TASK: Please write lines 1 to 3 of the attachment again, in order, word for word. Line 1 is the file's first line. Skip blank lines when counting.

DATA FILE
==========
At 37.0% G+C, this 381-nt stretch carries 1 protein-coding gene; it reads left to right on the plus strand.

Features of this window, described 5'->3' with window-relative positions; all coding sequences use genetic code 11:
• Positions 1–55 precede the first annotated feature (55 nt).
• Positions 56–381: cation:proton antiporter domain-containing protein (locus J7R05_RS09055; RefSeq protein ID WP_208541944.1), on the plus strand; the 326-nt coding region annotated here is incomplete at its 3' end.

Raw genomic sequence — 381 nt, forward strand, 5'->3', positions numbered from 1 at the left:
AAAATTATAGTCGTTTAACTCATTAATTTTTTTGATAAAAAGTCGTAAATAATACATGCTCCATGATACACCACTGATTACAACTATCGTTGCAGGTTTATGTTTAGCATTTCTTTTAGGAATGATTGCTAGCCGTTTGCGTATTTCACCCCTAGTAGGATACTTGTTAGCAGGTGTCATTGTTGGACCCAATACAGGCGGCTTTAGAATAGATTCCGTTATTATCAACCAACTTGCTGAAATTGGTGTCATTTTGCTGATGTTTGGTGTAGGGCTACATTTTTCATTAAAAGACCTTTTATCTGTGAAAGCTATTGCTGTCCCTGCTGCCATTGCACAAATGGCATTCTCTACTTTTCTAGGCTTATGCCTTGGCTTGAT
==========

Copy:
At 37.0% G+C, this 381-nt stretch carries 1 protein-coding gene; it reads left to right on the plus strand.

Features of this window, described 5'->3' with window-relative positions; all coding sequences use genetic code 11:
• Positions 1–55 precede the first annotated feature (55 nt).